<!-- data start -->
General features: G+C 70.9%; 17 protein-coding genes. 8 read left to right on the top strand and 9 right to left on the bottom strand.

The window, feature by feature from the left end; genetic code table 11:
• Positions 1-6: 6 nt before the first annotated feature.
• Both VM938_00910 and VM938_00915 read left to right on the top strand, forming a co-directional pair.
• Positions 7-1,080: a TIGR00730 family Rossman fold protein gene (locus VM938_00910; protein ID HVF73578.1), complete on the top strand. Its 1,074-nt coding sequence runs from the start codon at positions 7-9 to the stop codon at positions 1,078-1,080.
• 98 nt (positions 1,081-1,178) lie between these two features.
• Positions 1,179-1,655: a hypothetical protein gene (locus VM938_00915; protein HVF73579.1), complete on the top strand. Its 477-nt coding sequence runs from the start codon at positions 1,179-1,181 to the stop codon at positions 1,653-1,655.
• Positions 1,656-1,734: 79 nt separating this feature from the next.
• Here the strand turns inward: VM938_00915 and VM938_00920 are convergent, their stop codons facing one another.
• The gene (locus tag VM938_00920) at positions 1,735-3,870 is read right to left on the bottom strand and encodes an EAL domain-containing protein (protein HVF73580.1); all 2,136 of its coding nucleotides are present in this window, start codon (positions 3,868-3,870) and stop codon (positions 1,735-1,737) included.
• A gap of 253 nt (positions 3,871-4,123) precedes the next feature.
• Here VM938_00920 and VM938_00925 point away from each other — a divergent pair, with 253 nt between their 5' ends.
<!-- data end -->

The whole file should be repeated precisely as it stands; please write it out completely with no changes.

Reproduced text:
General features: G+C 70.9%; 17 protein-coding genes. 8 read left to right on the top strand and 9 right to left on the bottom strand.

The window, feature by feature from the left end; genetic code table 11:
• Positions 1-6: 6 nt before the first annotated feature.
• Both VM938_00910 and VM938_00915 read left to right on the top strand, forming a co-directional pair.
• Positions 7-1,080: a TIGR00730 family Rossman fold protein gene (locus VM938_00910; protein ID HVF73578.1), complete on the top strand. Its 1,074-nt coding sequence runs from the start codon at positions 7-9 to the stop codon at positions 1,078-1,080.
• 98 nt (positions 1,081-1,178) lie between these two features.
• Positions 1,179-1,655: a hypothetical protein gene (locus VM938_00915; protein HVF73579.1), complete on the top strand. Its 477-nt coding sequence runs from the start codon at positions 1,179-1,181 to the stop codon at positions 1,653-1,655.
• Positions 1,656-1,734: 79 nt separating this feature from the next.
• Here the strand turns inward: VM938_00915 and VM938_00920 are convergent, their stop codons facing one another.
• The gene (locus tag VM938_00920) at positions 1,735-3,870 is read right to left on the bottom strand and encodes an EAL domain-containing protein (protein HVF73580.1); all 2,136 of its coding nucleotides are present in this window, start codon (positions 3,868-3,870) and stop codon (positions 1,735-1,737) included.
• A gap of 253 nt (positions 3,871-4,123) precedes the next feature.
• Here VM938_00920 and VM938_00925 point away from each other — a divergent pair, with 253 nt between their 5' ends.